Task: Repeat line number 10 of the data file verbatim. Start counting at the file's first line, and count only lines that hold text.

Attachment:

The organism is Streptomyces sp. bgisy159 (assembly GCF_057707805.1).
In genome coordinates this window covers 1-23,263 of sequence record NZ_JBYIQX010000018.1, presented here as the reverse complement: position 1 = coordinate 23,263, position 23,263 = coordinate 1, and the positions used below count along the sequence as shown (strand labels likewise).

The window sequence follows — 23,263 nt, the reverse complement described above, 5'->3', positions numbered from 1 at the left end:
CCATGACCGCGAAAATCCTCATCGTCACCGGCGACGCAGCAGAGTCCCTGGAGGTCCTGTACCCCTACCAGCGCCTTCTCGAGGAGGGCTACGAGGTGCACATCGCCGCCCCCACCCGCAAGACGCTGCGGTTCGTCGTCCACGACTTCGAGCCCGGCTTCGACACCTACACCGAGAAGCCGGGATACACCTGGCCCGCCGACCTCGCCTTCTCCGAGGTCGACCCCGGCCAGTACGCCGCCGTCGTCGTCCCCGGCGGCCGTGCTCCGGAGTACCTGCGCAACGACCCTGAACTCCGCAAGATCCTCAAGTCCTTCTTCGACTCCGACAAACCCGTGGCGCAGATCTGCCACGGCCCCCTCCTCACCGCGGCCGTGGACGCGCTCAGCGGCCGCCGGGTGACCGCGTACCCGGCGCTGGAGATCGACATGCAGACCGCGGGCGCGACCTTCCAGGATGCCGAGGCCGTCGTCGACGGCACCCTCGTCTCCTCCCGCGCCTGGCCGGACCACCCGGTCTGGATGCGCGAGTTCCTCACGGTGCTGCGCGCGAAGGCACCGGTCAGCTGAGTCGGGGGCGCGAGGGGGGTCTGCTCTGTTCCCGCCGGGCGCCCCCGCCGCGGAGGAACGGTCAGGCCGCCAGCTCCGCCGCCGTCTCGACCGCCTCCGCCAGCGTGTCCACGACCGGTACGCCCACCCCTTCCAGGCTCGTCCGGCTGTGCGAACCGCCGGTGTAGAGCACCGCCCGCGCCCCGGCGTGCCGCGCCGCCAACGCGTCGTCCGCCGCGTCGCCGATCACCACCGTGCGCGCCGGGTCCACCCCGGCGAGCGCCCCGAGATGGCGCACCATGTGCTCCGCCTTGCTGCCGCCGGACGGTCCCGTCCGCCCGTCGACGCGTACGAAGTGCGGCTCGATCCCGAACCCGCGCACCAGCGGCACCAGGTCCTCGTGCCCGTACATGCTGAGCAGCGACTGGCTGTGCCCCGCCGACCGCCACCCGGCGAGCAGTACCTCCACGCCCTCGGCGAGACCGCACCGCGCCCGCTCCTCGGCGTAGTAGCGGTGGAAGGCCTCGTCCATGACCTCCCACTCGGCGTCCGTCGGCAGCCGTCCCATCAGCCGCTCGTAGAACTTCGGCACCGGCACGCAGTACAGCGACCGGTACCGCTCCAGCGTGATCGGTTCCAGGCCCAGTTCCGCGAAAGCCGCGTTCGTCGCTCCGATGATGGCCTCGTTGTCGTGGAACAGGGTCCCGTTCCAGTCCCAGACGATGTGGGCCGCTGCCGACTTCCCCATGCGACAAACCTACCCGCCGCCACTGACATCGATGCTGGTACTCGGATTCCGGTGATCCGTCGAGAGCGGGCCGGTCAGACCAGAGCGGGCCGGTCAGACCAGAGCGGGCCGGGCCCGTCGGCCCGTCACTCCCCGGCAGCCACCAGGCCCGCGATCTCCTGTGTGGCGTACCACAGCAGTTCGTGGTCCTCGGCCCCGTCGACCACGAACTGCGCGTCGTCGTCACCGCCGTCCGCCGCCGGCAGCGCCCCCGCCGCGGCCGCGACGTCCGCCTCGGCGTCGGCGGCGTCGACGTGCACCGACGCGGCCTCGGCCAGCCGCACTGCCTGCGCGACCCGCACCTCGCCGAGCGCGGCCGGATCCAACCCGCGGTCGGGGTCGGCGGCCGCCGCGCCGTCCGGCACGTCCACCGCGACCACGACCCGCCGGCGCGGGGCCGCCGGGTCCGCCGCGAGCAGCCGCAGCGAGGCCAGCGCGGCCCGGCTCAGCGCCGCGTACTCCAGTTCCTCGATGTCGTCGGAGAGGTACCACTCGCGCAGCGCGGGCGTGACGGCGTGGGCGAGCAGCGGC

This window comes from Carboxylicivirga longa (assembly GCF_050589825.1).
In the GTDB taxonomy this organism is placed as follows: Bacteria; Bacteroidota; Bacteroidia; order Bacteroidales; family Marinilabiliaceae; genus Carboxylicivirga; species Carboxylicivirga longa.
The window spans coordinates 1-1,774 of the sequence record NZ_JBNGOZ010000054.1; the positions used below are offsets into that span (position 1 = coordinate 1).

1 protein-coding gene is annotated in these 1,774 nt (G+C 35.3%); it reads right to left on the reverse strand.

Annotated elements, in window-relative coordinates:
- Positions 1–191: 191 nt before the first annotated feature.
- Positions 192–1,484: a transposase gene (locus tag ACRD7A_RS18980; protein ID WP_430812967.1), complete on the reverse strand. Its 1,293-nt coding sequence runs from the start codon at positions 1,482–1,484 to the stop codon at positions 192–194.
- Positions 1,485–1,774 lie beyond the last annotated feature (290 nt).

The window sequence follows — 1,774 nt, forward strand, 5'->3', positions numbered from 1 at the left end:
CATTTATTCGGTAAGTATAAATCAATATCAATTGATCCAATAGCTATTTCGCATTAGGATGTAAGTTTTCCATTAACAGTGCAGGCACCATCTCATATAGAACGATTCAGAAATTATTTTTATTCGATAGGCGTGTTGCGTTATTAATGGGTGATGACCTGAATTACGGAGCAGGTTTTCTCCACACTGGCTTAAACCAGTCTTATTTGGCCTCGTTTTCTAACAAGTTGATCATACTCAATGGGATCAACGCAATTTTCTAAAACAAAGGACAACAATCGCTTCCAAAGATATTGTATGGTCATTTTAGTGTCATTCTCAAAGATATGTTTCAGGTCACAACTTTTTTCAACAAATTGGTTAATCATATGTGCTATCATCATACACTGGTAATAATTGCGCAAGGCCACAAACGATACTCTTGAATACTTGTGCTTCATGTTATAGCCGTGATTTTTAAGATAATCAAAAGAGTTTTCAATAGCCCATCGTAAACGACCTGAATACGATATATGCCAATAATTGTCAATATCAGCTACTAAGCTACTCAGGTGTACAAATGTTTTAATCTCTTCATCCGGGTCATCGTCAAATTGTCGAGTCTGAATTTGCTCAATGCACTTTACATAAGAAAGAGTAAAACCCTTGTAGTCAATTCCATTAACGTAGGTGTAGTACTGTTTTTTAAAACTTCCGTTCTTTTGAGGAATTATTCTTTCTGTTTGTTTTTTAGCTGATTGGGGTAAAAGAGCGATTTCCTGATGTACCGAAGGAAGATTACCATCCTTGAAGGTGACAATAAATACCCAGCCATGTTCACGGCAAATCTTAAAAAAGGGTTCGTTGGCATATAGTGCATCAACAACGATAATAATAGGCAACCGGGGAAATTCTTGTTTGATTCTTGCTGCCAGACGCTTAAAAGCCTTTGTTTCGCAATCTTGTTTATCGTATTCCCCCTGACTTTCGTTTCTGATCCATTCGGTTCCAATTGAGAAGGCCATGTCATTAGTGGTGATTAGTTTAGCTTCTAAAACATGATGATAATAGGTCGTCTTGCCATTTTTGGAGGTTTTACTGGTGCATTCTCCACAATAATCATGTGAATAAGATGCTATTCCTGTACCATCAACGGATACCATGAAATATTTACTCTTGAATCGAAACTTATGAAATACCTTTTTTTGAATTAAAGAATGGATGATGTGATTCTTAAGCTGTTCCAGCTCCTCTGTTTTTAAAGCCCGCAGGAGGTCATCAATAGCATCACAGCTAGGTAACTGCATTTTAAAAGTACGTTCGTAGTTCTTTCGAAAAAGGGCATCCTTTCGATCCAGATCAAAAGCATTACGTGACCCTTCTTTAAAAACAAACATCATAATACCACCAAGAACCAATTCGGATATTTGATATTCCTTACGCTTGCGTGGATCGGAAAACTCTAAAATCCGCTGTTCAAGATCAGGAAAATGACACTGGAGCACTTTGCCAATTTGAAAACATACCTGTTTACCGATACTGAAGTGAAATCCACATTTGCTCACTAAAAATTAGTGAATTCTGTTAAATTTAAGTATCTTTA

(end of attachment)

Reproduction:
- Positions 1–191: 191 nt before the first annotated feature.